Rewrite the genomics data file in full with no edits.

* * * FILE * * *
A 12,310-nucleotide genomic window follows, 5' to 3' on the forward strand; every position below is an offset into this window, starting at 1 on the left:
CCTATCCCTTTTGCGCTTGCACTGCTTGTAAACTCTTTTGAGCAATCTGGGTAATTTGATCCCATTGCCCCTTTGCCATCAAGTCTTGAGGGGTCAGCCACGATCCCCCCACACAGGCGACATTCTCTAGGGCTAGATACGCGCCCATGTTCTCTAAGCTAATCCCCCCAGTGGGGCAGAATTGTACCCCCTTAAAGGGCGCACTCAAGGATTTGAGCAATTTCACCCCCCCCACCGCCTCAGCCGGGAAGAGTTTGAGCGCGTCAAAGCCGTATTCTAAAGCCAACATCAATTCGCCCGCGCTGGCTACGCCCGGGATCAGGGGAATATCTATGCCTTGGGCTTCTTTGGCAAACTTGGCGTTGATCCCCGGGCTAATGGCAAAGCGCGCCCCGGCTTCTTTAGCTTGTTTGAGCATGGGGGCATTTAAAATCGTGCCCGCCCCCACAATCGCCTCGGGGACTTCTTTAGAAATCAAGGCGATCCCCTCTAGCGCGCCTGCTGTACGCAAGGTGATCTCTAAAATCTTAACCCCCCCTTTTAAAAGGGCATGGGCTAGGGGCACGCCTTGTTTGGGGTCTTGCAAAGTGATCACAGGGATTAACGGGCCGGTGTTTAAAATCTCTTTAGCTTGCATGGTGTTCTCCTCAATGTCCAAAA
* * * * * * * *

A 12,310-nucleotide genomic window follows, 5' to 3' on the forward strand; every position below is an offset into this window, starting at 1 on the left:
CCTATCCCTTTTGCGCTTGCACTGCTTGTAAACTCTTTTGAGCAATCTGGGTAATTTGATCCCATTGCCCCTTTGCCATCAAGTCTTGAGGGGTCAGCCACGATCCCCCCACACAGGCGACATTCTCTAGGGCTAGATACGCGCCCATGTTCTCTAAGCTAATCCCCCCAGTGGGGCAGAATTGTACCCCCTTAAAGGGCGCACTCAAGGATTTGAGCAATTTCACCCCCCCCACCGCCTCAGCCGGGAAGAGTTTGAGCGCGTCAAAGCCGTATTCTAAAGCCAACATCAATTCGCCCGCGCTGGCTACGCCCGGGATCAGGGGAATATCTATGCCTTGGGCTTCTTTGGCAAACTTGGCGTTGATCCCCGGGCTAATGGCAAAGCGCGCCCCGGCTTCTTTAGCTTGTTTGAGCATGGGGGCATTTAAAATCGTGCCCGCCCCCACAATCGCCTCGGGGACTTCTTTAGAAATCAAGGCGATCCCCTCTAGCGCGCCTGCTGTACGCAAGGTGATCTCTAAAATCTTAACCCCCCCTTTTAAAAGGGCATGGGCTAGGGGCACGCCTTGTTTGGGGTCTTGCAAAGTGATCACAGGGATTAACGGGCCGGTGTTTAAAATCTCTTTAGCTTGCATGGTGTTCTCCTCAATGTCCAAAA